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November 29, 2010
Voltaire shareholders got an early Christmas present this week. Mellanox Technologies has entered a definite agreement to acquire Voltaire Ltd. for a cash value of $8.75 per share, equivalent to approximately $218 million. The deal would represent the first major consolidation of InfiniBand vendors.
Over the past 12 months, the two public companies have generated combined sales of $217 million, of which approximately 70 percent comes from Mellanox. According to Mellanox CEO Eyal Waldman, the plan is to maintain that revenue stream and leverage the strength of the two companies to turbo-charge the business. During an investor conference call on Monday morning, Waldman repeatedly characterized the acquisition as one that was synergistic and would expand the reach of both companies' product portfolios. "We believe bringing Voltaire into the Mellanox family is all about accelerating our growth in the marketplace and furthering the breadth and depth of our end-to-end connectivity products for both InfiniBand and Ethernet," said Waldman. "The demand for more computing power, fast access to storage, efficiency and scalability is accelerating in HPC, enterprise, cloud computing, Internet, and Web 2.0 markets."
While Voltaire has relied on Mellanox network ASICs for its InfiniBand switch and HCA products, under the merged business the company will be able to offer complete vertically-integrated products in-house. Specifically, Mellanox's strength in network silicon and HCAs is balanced by Voltaire's dominance in network switches as well as fabric management and application acceleration software.
In the Ethernet space, Voltaire offers 10GbE switches, while Mellanox produces 10GbE NIC endpoints. "Together we have an end-to-end solution, which until now neither company had," said Waldman. Voltaire also brings its commercial HPC customer base to the table, including its clients in the financial sector (especially in high frequency trading) and the oil & gas exploration market.
Assuming no regulatory glitches, the deal is expected to close in the first quarter of 2011. According to Waldman, the new entity will retain the employees (numbering around 700) and operating sites of the two companies in both the US and Israel. At least that's the immediate plan.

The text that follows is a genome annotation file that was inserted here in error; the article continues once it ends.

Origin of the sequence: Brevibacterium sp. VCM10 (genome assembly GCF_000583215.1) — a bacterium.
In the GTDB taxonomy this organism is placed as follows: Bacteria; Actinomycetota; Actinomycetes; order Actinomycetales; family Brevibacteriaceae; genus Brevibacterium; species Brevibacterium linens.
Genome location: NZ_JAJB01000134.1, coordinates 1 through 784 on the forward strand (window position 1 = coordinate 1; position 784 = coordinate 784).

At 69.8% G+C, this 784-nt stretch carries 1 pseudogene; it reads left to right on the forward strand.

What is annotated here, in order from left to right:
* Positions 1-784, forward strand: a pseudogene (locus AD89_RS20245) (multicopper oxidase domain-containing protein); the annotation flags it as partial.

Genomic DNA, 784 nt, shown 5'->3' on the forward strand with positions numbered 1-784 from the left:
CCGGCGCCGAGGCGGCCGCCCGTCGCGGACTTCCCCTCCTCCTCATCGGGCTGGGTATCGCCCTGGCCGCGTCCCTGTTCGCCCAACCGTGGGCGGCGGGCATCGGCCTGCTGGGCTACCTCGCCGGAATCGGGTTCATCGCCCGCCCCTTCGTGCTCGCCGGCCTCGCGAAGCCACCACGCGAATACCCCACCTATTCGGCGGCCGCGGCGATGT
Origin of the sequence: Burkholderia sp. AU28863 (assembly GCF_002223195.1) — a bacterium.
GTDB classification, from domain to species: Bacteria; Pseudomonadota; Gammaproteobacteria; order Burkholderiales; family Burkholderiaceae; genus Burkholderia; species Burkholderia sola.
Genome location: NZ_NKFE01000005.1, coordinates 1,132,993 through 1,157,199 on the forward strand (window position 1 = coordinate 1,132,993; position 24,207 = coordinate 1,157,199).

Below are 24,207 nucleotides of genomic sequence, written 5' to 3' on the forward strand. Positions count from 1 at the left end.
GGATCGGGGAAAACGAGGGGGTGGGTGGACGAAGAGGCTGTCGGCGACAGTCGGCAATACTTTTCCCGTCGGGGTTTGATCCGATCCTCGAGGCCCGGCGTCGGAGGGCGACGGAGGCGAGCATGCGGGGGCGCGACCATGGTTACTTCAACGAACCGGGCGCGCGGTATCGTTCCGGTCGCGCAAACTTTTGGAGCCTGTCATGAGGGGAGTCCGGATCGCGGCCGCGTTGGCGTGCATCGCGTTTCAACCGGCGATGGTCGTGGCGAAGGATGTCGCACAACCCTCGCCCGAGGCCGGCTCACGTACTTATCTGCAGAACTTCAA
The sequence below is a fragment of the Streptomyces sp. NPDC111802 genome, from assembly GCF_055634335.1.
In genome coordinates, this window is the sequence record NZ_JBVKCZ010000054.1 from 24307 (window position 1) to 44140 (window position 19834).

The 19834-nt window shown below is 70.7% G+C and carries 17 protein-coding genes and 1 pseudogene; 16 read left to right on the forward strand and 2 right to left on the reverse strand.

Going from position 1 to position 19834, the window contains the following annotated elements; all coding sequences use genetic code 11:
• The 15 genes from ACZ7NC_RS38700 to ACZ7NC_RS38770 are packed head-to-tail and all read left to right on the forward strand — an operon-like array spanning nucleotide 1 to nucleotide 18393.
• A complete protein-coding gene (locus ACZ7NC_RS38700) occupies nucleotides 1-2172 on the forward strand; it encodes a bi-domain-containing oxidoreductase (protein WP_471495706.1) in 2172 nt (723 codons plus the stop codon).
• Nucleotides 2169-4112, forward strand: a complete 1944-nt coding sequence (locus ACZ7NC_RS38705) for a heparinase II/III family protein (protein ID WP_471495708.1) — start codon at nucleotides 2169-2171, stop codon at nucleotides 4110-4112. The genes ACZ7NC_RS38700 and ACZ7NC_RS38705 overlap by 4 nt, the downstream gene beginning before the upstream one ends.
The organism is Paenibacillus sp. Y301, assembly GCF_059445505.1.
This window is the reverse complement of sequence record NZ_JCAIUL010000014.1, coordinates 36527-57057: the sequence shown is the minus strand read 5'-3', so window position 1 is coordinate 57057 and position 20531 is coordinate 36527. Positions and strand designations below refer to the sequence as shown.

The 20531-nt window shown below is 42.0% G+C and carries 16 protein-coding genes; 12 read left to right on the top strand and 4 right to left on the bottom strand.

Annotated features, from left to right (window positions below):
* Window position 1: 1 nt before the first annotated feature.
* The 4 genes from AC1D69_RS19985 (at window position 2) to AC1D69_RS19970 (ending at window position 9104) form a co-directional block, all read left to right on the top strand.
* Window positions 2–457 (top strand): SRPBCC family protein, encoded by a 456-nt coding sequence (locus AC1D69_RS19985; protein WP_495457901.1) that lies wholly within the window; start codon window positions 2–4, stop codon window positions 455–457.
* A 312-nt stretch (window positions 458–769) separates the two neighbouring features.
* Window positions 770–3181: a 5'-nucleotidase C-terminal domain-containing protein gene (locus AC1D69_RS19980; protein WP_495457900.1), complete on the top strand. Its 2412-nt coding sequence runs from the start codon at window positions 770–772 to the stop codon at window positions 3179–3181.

Going forward, the addition of Voltaire is estimated to contribute between $0.02 and $0.05 per share in 2011 on a non-GAAP basis -- that's according to Mellanox CFO Michael Gray. By the end of 2012, they expect to realize cost synergies of at least $10 million per year. Since the cost of goods (COG) savings only accounts for about 20 percent of that, with the remainder being operating expenses, it's likely that there will be some consolidation of personnel and/or sites down the road, although no specific plans have been laid out.
As far as the product roadmap, Waldman said they will work toward integrating the product line "sometime during the second half of 2011." This applies to both their InfiniBand and Ethernet portfolios. Since InfiniBand FDR and EDR products are on the roadmap in 2011 and 2012, respectively, one can assume that these products will be among the first to be offered under the merged R&D teams.
No doubt some of the motivation behind the acquisition was the growing competition from QLogic, who is expanding into the InfiniBand market at the expense of both Mellanox and Voltaire. And as pointed out by Frank Berry, CEO and senior analyst at IT Brand Pulse, Mellanox was simultaneously selling to and competing with Voltaire, which was working against both interests. "Until now Mellanox was straddling the fence," he told HPCwire. "They were supplying the dominant switch supplier, Voltaire, with chips, but strangling them at the same time, as they marketed their own switch line. It appears they came to the realization they need Voltaire's software, sales and marketing to ensure they dominate the InfiniBand switch segment just as they dominate the InfiniBand LOM and HCA segment."
What Voltaire gets out this is survival. Although company revenues have steadily increased from 2005 to 2008 (with a slight dip during the 2009 recession), Voltaire has recorded net losses over the past five years. Because they cater to a somewhat specialized clientele and had to source chips from Mellanox, operating expenses and product costs have outpaced sales. Essentially, Voltaire was getting squeezed between supplier and part-time competitor Mellanox and full-time competitor QLogic.
Apparently OEMs and customers were behind this deal as well. Waldman said Mellanox consulted with system vendors as well as some key customers, and both groups bestowed their blessing on the transaction. For vendors and end users, the merger makes sense, given that it will be easier to buy network products from one entity rather than two. And if they're looking for an alternative, there's always QLogic for InfiniBand, and a host of providers for 10GbE.
"I actually don't think we're going to lose any business here," said Waldman. "We're going to gain business because it will be much easier to get an end-to-end solution."
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